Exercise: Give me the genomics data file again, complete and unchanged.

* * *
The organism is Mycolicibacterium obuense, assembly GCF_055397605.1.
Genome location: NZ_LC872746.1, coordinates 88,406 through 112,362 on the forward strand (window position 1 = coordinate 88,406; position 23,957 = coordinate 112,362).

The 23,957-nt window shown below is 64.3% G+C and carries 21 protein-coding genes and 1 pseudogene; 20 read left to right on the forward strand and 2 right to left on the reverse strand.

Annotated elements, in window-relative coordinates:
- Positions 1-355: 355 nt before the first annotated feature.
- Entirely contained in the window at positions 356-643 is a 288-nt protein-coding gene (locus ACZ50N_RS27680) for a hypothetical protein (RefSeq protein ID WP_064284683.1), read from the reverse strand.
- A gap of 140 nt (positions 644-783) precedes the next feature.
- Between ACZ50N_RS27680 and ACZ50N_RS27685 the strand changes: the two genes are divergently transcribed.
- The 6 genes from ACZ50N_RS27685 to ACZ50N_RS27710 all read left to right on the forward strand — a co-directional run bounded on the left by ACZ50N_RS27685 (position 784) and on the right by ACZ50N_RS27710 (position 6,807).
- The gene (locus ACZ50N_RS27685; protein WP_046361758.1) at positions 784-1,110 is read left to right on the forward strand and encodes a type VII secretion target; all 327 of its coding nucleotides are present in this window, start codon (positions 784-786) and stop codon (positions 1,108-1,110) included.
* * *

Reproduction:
The organism is Mycolicibacterium obuense, assembly GCF_055397605.1.
Genome location: NZ_LC872746.1, coordinates 88,406 through 112,362 on the forward strand (window position 1 = coordinate 88,406; position 23,957 = coordinate 112,362).

The 23,957-nt window shown below is 64.3% G+C and carries 21 protein-coding genes and 1 pseudogene; 20 read left to right on the forward strand and 2 right to left on the reverse strand.

Annotated elements, in window-relative coordinates:
- Positions 1-355: 355 nt before the first annotated feature.
- Entirely contained in the window at positions 356-643 is a 288-nt protein-coding gene (locus ACZ50N_RS27680) for a hypothetical protein (RefSeq protein ID WP_064284683.1), read from the reverse strand.
- A gap of 140 nt (positions 644-783) precedes the next feature.
- Between ACZ50N_RS27680 and ACZ50N_RS27685 the strand changes: the two genes are divergently transcribed.
- The 6 genes from ACZ50N_RS27685 to ACZ50N_RS27710 all read left to right on the forward strand — a co-directional run bounded on the left by ACZ50N_RS27685 (position 784) and on the right by ACZ50N_RS27710 (position 6,807).
- The gene (locus ACZ50N_RS27685; protein WP_046361758.1) at positions 784-1,110 is read left to right on the forward strand and encodes a type VII secretion target; all 327 of its coding nucleotides are present in this window, start codon (positions 784-786) and stop codon (positions 1,108-1,110) included.